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That denial may not seem significant in itself, as the administration would hardly confirm that it was responsible for the leak, while declining to comment would be the same as an admission.
More notable, though, is that by early this week some Israeli analysts no less weighty than Ben-Yishai had taken a different tack on the Foreign Policy article.
Ehud Yaari, one of Israel’s most senior commentators on Middle Eastern affairs, scoffed in The Times of Israel that Perry’s report “simply does not make any sense” and was another of his “cloak-and-dagger patchwork stories aimed at undermining the state he intensely detests.”
Yaari asked how Azerbaijan could possibly provide Israel with airbases for striking Iran when
Iranian missiles can quite easily knock out those airbases as well as the huge Azeri BP oil terminal near Baku, which is the lifeline of the country’s economy. Tehran leaders are on record stating that they will retaliate forcefully against any state that will provide bases for an attack against it.
In another article The Times of Israel cited two Israeli security experts who similarly dismissed Perry’s claims. One, Shlomo Brom, said they were “utterly baseless. Azerbaijan is a small country that borders on Iran. It just doesn’t make sense they would help Israel attack them. It would be suicidal.”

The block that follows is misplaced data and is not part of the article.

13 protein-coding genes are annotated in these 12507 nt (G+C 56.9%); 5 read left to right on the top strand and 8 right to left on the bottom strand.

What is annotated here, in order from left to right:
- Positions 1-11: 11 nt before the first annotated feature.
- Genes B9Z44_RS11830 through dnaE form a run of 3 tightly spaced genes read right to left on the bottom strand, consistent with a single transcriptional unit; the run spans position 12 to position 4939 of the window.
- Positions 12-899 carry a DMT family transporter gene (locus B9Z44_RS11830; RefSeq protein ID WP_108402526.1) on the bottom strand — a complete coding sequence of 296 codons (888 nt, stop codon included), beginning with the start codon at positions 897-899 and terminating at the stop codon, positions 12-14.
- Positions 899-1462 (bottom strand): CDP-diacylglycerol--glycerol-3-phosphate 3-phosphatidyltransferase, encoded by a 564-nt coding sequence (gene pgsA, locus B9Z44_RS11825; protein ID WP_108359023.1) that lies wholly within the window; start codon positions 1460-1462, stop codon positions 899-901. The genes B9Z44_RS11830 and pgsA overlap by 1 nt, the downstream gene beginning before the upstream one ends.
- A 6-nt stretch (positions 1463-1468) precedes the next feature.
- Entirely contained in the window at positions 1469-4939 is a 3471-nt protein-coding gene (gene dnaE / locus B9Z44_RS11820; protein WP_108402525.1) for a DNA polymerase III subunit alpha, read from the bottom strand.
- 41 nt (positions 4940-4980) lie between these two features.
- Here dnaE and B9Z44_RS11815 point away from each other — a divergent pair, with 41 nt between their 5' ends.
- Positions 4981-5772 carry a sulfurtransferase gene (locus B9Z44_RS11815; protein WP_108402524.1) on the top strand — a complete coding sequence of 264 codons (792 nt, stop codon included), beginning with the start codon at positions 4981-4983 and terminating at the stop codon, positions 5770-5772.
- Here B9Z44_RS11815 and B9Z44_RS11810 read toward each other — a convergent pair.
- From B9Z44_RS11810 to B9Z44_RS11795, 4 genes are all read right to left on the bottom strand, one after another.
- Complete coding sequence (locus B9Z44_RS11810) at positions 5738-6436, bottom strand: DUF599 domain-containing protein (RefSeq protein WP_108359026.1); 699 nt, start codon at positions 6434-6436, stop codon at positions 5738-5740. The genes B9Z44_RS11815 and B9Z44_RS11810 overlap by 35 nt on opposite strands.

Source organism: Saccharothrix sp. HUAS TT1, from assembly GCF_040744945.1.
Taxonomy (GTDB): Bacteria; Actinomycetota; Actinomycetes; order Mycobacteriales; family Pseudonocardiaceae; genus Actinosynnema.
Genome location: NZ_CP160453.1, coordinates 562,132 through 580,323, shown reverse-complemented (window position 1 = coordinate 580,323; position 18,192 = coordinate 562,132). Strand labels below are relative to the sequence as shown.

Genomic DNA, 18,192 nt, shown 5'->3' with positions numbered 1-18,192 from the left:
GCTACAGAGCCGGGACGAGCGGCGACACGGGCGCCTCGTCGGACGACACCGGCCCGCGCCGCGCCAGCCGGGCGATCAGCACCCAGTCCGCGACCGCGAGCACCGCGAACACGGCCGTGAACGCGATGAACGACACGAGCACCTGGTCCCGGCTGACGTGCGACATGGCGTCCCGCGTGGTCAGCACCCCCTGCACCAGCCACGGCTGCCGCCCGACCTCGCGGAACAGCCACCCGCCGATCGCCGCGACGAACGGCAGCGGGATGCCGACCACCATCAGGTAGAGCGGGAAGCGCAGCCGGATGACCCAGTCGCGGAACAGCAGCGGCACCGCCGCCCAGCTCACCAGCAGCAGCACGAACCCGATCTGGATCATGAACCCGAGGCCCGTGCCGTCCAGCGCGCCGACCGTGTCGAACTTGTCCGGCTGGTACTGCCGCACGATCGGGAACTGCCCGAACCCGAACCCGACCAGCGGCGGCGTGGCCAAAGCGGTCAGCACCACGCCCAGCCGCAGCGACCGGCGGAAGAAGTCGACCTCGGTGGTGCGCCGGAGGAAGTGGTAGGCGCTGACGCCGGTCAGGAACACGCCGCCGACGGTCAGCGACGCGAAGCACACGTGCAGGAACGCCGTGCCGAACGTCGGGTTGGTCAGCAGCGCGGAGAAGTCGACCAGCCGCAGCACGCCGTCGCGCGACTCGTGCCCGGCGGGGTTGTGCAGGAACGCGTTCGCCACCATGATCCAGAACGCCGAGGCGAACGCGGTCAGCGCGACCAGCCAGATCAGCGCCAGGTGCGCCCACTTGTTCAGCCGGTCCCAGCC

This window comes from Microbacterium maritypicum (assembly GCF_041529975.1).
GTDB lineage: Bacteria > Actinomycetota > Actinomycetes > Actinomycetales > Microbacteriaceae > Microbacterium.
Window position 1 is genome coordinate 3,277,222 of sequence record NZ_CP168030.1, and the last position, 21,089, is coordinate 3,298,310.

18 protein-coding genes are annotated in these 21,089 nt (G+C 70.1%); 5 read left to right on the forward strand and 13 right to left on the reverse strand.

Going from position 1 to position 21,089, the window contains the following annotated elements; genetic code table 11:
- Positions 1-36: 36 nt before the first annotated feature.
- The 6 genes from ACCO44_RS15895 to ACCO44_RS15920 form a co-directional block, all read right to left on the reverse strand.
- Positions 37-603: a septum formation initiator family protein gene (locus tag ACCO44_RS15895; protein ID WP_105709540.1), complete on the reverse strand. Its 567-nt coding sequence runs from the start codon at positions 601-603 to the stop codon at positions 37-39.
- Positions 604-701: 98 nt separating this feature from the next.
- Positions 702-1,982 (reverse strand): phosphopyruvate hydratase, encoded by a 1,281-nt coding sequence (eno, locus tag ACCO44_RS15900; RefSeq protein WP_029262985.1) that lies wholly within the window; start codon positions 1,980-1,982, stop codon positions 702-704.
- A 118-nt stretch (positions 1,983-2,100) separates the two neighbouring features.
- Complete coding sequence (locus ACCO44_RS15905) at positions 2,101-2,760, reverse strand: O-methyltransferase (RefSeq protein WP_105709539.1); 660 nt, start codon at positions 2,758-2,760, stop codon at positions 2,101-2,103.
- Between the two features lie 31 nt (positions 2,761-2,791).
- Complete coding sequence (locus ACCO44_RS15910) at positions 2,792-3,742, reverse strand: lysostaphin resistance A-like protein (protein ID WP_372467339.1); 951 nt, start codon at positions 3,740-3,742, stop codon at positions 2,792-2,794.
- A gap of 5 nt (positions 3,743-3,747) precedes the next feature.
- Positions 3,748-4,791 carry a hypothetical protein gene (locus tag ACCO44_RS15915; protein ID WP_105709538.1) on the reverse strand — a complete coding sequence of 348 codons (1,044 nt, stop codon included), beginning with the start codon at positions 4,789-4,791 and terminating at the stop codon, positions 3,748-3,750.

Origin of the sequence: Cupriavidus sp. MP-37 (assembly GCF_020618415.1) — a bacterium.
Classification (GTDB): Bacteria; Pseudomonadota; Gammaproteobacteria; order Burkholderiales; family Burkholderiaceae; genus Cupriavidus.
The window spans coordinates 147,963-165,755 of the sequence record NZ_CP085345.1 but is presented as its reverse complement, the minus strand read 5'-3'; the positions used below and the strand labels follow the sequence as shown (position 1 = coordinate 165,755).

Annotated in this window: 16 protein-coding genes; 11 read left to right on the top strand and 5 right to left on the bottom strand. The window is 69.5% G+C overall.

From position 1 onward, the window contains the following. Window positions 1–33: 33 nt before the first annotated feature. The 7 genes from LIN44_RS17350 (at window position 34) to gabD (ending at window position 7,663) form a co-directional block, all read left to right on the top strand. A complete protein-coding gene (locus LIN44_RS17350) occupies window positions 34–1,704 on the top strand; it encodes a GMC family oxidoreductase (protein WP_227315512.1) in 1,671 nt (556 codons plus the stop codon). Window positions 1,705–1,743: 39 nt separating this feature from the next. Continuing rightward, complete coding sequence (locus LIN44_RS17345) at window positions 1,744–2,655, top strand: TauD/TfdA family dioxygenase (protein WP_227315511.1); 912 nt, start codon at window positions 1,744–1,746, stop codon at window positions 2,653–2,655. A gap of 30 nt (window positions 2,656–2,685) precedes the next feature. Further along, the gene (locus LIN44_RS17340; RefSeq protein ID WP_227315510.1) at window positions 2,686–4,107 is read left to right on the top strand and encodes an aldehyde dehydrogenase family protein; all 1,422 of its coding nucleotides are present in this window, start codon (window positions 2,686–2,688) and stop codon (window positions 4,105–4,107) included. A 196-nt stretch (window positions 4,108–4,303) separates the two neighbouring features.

To sum up: Perry indeed has an intense animus against Israel—having warned, for instance, against the emergence of “Jewish Hezbollah”—and it is also true that small countries like Azerbaijan generally do not want to infuriate a much more powerful, ruthless neighbor.
But even if the Foreign Policy article is basically Perry’s concoction and the administration is not behind it, it remains the case that the media has been awash with delegitimations of any Israeli action against Iran. In addition to the congressional report, the New York Times reported last month on a classified Pentagon simulation game forecasting that an Israeli attack would spark a regional conflagration and could cost hundreds of U.S. casualties; the Times has also run a series of stories claiming U.S. intelligence and even the Israeli Mossad still are unsure Iran wants to build a bomb at all.
When you combine all this with open statements by Defense Secretary Leon Panetta and by Obama himself about the supposed ineffectiveness and bad consequences of an Israeli attack, the impression of an orchestrated campaign remains. That means Israel still may have to choose between putting its fate in the Obama administration’s hands or going into action very much by itself.
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